C++11 Stream Iterators feel like Python

July 9, 2013

The C++11 standard has plenty of new goodies that make programmer’s life easier without sacrificing rigor.

Here is a neat example from the book “The C++ Programming Language” by Bjarne Stroustrup,
that in its 4th edition covers the C++11 standard.

Found in Page 107,  Section 4.5.3 Stream Iterators.

Let’s consider the tasks of:

  • Reading a list of words from an input file
  • Sorting them 
  • Eliminating duplicates and 
  • Writing them down into an output file

This can be done with the classic Unix shell commands:

   cat inputfile | sort | uniq > outputfile    
Where we expect “inputfile” to contain a list of words separated by new lines.

How to write the equivalent in a C++ program using C++11 ?

Let the code (and Stroustrup) speak:

#include <iterator>
#include <string>
#include <fstream>
#include <iostream>
#include <vector>
#include <algorithm>

int main() {

std::string inputfilename, outputfilename;

std::cin >> inputfilename >> outputfilename;

std::ifstream inputfile { inputfilename };
std::ofstream outputfile { outputfilename };

std::istream_iterator< std::string > isitr { inputfile };
std::ostream_iterator< std::string > ositr { outputfile, "\n" };

std::istream_iterator< std::string > eos {};

std::vector< std::string > str { isitr, eos };

std::sort( str.begin(), str.end() );

std::unique_copy( str.begin(), str.end(), ositr );

return !inputfile.eof() || !outputfile;


This code

  • Reads two filenames from the standard input
  • Opens one file for input
  • Opens one file for output
  • Associates one iterator to the input file
  • Associates one iterator to the output file, along with a separator “\n”
  • Creates a vector to contain strings and attach it to the iterator of the input file
    • At this point the full file is read into memory and placed into the vector of strings
  • Calls std::sort and in the process trigger the read.
  • Once sorted, copies unique entries to the output file, using the output iterator

This can be rewritten a bit shorter (from the same Book, page 108) as:

#include <iterator>
#include <string>
#include <fstream>
#include <iostream>
#include <set>
#include <algorithm>

int main(int argc, const char * argv [] ) {

  std::ifstream inputfile  { argv[1] };
  std::ofstream outputfile { argv[2] };

  using istritr = std::istream_iterator< std::string >;
  using ostritr = std::ostream_iterator< std::string >;

  std::set< std::string > words { istritr { inputfile }, istritr {} };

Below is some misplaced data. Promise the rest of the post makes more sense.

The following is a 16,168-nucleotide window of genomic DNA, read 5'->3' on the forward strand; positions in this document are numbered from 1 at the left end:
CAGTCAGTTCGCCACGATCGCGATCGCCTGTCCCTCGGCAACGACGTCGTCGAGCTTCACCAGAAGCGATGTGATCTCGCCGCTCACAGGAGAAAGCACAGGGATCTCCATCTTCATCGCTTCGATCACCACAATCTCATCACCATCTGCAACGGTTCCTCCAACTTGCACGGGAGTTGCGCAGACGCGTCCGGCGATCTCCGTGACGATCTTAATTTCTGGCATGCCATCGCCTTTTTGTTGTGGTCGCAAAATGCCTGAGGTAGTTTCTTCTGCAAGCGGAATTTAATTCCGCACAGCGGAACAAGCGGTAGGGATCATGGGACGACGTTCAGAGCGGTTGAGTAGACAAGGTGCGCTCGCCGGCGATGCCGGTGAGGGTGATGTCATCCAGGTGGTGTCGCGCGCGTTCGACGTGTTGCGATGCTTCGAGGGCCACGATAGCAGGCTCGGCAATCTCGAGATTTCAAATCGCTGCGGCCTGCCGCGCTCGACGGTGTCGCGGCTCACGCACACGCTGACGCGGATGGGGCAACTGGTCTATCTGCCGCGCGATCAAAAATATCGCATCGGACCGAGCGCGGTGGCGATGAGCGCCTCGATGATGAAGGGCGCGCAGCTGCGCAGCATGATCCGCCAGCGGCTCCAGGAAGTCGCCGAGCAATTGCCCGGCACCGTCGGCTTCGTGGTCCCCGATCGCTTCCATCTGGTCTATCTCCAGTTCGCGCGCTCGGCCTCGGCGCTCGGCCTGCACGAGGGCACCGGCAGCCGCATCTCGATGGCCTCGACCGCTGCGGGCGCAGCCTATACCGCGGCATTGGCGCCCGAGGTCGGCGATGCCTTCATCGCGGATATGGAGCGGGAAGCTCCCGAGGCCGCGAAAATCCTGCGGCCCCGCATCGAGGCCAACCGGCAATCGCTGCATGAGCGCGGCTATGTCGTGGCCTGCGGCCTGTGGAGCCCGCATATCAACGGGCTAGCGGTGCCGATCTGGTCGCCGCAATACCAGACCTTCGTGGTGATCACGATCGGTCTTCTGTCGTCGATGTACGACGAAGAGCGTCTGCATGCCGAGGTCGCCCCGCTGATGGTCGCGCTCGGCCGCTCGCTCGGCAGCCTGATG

std::copy( words.begin(), words.end(), ostritr { outputfile, "\n" } );

  return !inputfile.eof() || !outputfile;


Using an std::set instead of an std::vector, we get simultaneously the uniqueness property and the sorted property.
In particular, both of these properties are enforced as we go inserting new elements in the set.


…and for the offended Pythonists out there…
OK, you are right,
it is not quite as short as it could be in Python,
Here is an attempt to write the same in a Python script:
import sys

infile = open(str(sys.argv[1]))
outfile = open(str(sys.argv[2]),’w’)

outfile.writelines(sorted(list(set( infile.readlines() ))))



Somehow it seems relevant to cite here the output of the Python command 
   import this    

 that returns the Zen of Python, by Tim Peters:

Beautiful is better than ugly.
Explicit is better than implicit.
Simple is better than complex.
Complex is better than complicated.
Flat is better than nested.
Sparse is better than dense.
Readability counts.
Special cases aren’t special enough to break the rules.
Although practicality beats purity.
Errors should never pass silently.
Unless explicitly silenced.
In the face of ambiguity, refuse the temptation to guess.
There should be one– and preferably only one –obvious way to do it.
Although that way may not be obvious at first unless you’re Dutch.
Now is better than never.
Although never is often better than *right* now.
If the implementation is hard to explain, it’s a bad idea.
If the implementation is easy to explain, it may be a good idea.
Namespaces are one honking great idea — let’s do more of those!

There is a lot in here that C++ and Python developers can agree upon.

5 comments to C++11 Stream Iterators feel like Python

  1. I really love C++11, but above examples barely show something new. Stream iterators existed before, (see, e.g. Josuttis “The C++ Standart Library” Addison-Wesley 1999).

    Replace the “using” by “typedef” and the “{}” by (), i.e. the initializer lists by the constructors, and you get a well-formed c++98 program that doesn’t look very different, i.e.


    int main(int argc, const char * argv [] )
    std::ifstream inputfile ( argv[1] );
    std::ofstream outputfile ( argv[2] );

    typedef std::istream_iterator< std::string > istritr;
    typedef std::ostream_iterator< std::string > ostritr;

    std::set< std::string >
    words( (istritr(inputfile)), istritr() );

    std::copy( words.begin(), words.end(),
    (ostritr( outputfile, “n” )));

    return !inputfile.eof() || !outputfile;


  2. Gert,

    Thanks for the clarification and your C++98 vs C++11 correction.

    Your point is well taken.

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